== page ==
• Congressional Investigations

    Lessons From An Ex-Congressional Lawyer

    Almost two decades ago, I learned several lessons as a Congressional lawyer, some more useful than others.  Here is a 59-second summary of the better lessons. Let’s go over a few more lessons that might be useful, should you or your client be summoned to appear before a House or Senate Committee. The Lessons of Congressional Peculiarities A document request or interview demand from Congressional investigatory staff could be a one-time, narrowly-focused inquiry or part of a complex investigatory broadside – involving simultaneous civil, criminal and congressional investigations into a company (or its employees) or even an entire industry.  Examples in recent times include antitrust, food-and-drug, environmental, financial and corporate-governance…

  • Privilege,  Wiretapping

    When Your Lawyer Dimes You In A Wireless World: Undercover Techniques and White-Collar Investigations

    It has become commonplace to note the ascendancy in white-collar investigations of techniques previously reserved for investigations of organized crime and violent, life-and-death offenses. Three recent articles bring the issue around again. The New York Times notes that More Federal Agencies Are Using Undercover Operations: The federal government has significantly expanded undercover operations in recent years, with officers from at least 40 agencies posing as business people, welfare recipients, political protesters and even doctors or ministers to ferret out wrongdoing, records and interviews show. . . . Undercover work, inherently invasive and sometimes dangerous, was once largely the domain of the F.B.I. and a few other law enforcement agencies at the federal level.…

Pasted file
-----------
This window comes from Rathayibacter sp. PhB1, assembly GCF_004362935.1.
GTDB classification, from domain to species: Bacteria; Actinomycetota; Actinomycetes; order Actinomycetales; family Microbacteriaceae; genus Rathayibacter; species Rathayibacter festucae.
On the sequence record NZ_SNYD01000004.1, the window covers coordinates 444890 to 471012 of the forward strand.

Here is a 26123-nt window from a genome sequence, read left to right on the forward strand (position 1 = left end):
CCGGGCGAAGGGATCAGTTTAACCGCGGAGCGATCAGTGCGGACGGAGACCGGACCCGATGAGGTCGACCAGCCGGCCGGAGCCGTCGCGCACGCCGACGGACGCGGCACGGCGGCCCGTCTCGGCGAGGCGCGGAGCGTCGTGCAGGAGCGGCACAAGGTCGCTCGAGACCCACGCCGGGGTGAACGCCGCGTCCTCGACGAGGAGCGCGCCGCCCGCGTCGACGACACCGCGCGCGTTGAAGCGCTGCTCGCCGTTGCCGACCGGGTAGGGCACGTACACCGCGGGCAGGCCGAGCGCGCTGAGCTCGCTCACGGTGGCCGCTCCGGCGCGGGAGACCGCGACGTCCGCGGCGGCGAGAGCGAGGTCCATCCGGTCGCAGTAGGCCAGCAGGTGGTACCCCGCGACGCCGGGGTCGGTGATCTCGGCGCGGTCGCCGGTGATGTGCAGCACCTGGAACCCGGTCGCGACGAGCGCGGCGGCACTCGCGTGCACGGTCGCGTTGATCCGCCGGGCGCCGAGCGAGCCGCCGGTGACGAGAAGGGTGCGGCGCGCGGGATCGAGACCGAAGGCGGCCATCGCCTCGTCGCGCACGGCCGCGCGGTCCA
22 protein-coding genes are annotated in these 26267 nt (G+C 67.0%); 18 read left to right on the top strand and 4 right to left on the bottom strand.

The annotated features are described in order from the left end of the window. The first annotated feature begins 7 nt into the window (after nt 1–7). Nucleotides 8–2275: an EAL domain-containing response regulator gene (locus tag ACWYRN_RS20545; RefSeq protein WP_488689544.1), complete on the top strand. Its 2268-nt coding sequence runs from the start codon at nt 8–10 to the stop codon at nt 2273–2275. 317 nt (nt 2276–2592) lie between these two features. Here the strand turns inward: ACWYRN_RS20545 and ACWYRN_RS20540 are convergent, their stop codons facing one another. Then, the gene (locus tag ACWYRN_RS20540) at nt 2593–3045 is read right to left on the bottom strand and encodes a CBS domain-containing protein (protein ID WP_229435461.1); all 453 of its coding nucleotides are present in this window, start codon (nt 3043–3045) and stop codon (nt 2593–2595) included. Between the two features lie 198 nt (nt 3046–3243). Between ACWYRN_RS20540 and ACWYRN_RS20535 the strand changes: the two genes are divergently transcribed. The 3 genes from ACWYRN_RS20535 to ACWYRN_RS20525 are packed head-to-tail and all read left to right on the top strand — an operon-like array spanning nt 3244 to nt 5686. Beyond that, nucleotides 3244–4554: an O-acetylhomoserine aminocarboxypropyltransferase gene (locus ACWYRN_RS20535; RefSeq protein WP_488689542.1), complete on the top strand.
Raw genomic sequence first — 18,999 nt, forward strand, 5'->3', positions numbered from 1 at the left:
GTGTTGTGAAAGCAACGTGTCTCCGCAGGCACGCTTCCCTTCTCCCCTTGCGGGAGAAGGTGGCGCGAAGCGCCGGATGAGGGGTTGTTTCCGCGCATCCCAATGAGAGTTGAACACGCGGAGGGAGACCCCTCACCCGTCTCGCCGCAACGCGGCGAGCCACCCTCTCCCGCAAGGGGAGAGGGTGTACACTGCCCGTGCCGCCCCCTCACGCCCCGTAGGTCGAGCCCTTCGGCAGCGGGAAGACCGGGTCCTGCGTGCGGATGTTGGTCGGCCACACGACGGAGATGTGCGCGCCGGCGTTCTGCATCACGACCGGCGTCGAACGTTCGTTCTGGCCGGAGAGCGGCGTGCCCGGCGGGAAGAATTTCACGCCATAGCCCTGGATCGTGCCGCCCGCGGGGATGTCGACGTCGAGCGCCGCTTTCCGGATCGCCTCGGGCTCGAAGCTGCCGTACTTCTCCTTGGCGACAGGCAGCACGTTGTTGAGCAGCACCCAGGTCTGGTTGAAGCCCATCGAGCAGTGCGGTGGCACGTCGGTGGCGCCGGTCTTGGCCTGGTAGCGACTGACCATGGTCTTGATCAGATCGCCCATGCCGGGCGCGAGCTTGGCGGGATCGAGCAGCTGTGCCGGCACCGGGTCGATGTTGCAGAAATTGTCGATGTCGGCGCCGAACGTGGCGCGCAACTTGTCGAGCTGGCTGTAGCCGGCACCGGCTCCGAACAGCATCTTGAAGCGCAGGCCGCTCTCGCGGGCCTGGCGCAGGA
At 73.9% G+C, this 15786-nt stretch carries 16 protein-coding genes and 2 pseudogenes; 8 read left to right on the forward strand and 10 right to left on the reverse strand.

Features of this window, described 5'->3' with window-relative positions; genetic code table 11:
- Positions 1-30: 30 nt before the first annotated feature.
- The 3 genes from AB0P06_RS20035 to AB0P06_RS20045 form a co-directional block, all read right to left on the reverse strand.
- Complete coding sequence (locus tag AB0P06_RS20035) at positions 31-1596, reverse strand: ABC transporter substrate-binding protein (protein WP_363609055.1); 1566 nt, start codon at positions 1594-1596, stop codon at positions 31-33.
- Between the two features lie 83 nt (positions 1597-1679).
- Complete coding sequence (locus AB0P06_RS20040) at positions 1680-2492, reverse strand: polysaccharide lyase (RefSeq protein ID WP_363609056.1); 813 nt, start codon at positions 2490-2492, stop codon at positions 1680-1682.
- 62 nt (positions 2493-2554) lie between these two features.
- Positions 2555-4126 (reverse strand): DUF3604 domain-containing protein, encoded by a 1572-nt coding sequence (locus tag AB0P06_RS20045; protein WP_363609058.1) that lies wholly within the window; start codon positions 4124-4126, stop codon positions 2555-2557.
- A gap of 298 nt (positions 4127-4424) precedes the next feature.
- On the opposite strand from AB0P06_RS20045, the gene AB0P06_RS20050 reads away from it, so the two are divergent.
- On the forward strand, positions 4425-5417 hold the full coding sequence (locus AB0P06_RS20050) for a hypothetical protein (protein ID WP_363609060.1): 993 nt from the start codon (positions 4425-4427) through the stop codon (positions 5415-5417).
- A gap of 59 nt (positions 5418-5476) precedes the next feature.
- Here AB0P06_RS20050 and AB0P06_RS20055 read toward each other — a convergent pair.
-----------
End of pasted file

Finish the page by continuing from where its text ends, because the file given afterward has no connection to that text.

• Lawyers,  Privilege

    Of Snitches and Privileges

    White-collar writer Walt Pavlo of @Forbes and 500 Pearl Street quotes us this morning in his insightful @Forbes article about the attorney-client privilege.  In particular: Federal prosecutors want to know who knew what, and when [about the GM ignition-switch problem].  However, GM’s lawyers and former lawyers are bound, like all lawyers, to uphold the attorney-client privilege.  A privilege clients enjoy with their lawyer to openly discuss matters with the assurance that their comments will not be disclosed to others.  While the media, Congress and the general public may want an individual(s) held accountable, that information should not come from GM’s lawyers who have been intrusted with confidential information. Every defense attorney…

  • Lawyers,  Privilege

    Privilege, Corporate Silence and Saul Goodman

    We are past Labor Day, and just as well.  Marked by the GM internal-investigation report’s criticism of some of the company’s internal lawyers, the summer was not kind to internal lawyers generally and to the attorney-client privilege particularly.  Consider, for example, the FCPA Blog‘s note on how life is tough for internal counsel. Even more notably, there is apparently a federal criminal investigation of GM that includes the conduct of the lawyers: Prosecutors could try to charge current and former GM lawyers and others with mail and wire fraud, the same charges Toyota faced, said a former official who worked on the Toyota case. But, they would need to have…